The work at the laundry is private, which seems appropriate, the way a dresser or a closet is private. For me, four hours from 7 to 11 at the laundry is a much-needed exercise in solitude. It’s a time-out from the complicated expectations and negotiations with other people. It is time to breathe.
I feel rewarded in my most invested moments, when pressing pants feels like a connection with people in the best, solitary way. I lean my body into the feeling that I am being trusted with someone’s palpable, personal coverings — a kind of sterile, safe connection, but a connection nonetheless. I’m not sure if this makes me an invader or a confidante.
This combination of privacy, space, and touch between myself and the wardrobe of others turns into a labor of love. I enjoy the success of physical labor and the way my mind and body work together, the way I notice my veins and tendons, the shape of my skeleton, the swing of my movement. I enjoy the aesthetic pleasure of seeing wrinkled pants gloss over into firm, even sleeves. I feel a sense of pride in being able to turn “sloppy” into “professional.” It’s a job that I relax in and requires little skill or learning, though I will eventually realize it requires a great deal of dexterity and balance that I have taken for granted.
When we dated, I found myself wanting to tell Michael about this shared space and the meditative, consecrated hours of patience. But, I was worried to admit that, along with probably having pressed his pants, I had likely wondered about where they came from and perhaps even pitied the owner. We had talked about far more vulnerable things, and generally, he knew my secrets — but admitting thoughts about the quality of his pants felt like a dark, betraying confession, and I didn’t want to imply that he needed to change.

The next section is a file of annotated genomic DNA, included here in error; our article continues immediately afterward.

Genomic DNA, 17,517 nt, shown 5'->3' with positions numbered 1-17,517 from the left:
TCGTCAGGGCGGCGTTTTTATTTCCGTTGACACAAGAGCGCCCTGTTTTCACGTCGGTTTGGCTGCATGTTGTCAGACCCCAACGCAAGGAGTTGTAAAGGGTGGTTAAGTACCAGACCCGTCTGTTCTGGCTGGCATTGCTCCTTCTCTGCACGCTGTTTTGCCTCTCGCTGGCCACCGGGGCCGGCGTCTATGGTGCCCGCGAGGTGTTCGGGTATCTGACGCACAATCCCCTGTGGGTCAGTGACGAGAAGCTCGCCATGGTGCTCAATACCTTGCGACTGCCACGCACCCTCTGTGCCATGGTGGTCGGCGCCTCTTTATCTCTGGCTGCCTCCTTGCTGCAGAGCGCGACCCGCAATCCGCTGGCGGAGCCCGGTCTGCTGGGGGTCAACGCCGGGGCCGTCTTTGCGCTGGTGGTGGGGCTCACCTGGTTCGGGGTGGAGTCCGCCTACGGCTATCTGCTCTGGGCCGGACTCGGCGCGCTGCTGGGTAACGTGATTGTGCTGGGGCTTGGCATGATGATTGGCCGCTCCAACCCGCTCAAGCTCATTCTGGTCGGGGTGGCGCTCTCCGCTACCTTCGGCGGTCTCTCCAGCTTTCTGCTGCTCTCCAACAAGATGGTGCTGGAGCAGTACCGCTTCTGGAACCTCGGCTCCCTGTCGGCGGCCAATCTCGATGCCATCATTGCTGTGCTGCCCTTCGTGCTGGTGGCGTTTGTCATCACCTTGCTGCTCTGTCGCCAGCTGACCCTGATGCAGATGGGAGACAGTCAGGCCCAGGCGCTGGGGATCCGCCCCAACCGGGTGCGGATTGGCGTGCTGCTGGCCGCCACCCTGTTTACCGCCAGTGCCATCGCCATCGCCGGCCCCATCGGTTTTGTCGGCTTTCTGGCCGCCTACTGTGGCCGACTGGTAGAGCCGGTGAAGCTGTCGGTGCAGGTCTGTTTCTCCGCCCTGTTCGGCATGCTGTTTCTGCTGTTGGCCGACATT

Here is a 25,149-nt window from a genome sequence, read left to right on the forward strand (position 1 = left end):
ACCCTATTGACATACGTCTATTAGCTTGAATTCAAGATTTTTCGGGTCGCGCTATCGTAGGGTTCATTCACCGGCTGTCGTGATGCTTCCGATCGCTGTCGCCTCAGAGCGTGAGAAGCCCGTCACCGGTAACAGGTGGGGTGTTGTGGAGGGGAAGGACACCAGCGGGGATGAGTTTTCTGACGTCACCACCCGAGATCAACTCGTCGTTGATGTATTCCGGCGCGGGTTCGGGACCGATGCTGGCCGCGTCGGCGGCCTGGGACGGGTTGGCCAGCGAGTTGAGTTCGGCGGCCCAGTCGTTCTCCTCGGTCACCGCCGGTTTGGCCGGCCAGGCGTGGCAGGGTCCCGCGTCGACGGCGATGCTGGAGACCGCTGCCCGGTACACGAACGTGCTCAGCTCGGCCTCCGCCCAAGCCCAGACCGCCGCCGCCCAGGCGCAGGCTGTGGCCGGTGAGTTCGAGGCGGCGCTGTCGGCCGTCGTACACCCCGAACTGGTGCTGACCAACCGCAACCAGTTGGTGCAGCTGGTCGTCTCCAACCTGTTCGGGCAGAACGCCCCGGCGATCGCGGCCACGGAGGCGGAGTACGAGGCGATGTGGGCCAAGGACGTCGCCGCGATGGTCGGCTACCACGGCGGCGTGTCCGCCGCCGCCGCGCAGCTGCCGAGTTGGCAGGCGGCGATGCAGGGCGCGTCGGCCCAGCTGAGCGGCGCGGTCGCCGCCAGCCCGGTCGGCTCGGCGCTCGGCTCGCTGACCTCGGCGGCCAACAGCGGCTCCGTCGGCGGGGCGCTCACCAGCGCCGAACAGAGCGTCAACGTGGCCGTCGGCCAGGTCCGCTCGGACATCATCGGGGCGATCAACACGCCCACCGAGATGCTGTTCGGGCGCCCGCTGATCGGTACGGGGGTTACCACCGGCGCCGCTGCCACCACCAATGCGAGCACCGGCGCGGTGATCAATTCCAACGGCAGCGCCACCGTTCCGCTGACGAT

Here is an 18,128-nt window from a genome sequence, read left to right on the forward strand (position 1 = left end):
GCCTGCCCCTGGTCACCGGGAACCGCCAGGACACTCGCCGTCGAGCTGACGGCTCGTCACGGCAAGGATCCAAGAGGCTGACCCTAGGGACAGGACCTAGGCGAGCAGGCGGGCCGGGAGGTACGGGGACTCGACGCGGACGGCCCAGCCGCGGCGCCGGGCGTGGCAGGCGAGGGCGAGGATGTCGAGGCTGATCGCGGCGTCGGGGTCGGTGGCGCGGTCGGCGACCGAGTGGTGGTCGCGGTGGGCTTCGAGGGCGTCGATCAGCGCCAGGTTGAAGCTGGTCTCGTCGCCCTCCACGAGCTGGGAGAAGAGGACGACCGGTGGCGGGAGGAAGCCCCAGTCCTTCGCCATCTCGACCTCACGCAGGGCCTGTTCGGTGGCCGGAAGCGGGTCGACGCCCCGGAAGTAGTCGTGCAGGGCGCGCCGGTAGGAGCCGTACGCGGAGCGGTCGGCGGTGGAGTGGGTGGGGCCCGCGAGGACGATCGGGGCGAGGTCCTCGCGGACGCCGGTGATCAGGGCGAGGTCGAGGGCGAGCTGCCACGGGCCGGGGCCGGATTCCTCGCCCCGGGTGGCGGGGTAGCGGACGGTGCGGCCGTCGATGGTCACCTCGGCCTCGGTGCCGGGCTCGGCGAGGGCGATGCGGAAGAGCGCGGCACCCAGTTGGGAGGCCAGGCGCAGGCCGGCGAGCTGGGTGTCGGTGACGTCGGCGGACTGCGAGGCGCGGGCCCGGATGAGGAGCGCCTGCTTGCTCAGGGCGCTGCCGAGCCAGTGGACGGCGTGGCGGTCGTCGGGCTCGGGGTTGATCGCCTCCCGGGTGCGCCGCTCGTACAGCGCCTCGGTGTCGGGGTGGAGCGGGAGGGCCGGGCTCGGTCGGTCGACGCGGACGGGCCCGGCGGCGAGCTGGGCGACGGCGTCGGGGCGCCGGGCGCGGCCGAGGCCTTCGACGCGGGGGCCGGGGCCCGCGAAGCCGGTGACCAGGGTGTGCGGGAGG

As one part of the food-clothing-shelter trio, our clothes are intimate casts of our flawed, human bodies. I want that to be what laundry is about. Not just being clothed, but feeling at home in your personal fabric-shelter and the first impression of who you are. So, I lean into a suit with damp heat and the wrinkles exhale themselves. I move my hands from the steamer to the presser with a pair of pants, press the button, pick up the hand-iron and let it form the pants. I step back and forth in a tight area of cement while the pants move along.
Michael is highly skilled. He writes Supreme Court amicus briefs, tutored math while double majoring in math and economics, and has a spread of literature memorized from Dr. Seuss to Ecclesiastes. Yet, he couldn’t work at the laundry. That is, he could, but to do so would be a sentence of perpetual pain. Michael certainly works with his body through play or chores, but I imagine Michael working at the laundry for a summer — operating a press and steamer where a wrong move, easily avoided under normal circumstances, could leave a hand burnt and crushed. He would yearn to return to academically and emotionally challenging work and would fight to stave off the feeling of less-than-adequacy. Psychologically speaking, there is a pain about failing in the mundane that no amount of extraordinary success can relieve. We judge ourselves. We sentence our hearts to a whispered pain.
Eventually, I will realize that for Michael, taking his pants to a dry cleaner is less about looking like a professional each day of the week then about taking a task off his list and reducing his mental load. About embracing a system of cooperation, a system where different people fill in each other’s gaps. About having something crisp and clean to put on in the morning. About having some slacks to wear for his own space and pleasure. About suiting up for the job.
And some days, it’s about stepping into a courtroom wearing tailored shirts and his slim-fit suit like a boss.
When I do tell Michael about investing in a pair of pants and being worried about the owners to the point that I would sometimes cry, he is fine. He says, “It’s kind of a vindication,” which I don’t understand until he explains. “You’re so emotionally invested in, you know, a pair of pants. You want to know the story. Now you know one of them. And it isn’t a sad story.”
This story originally appeared on Waccamaw Journal.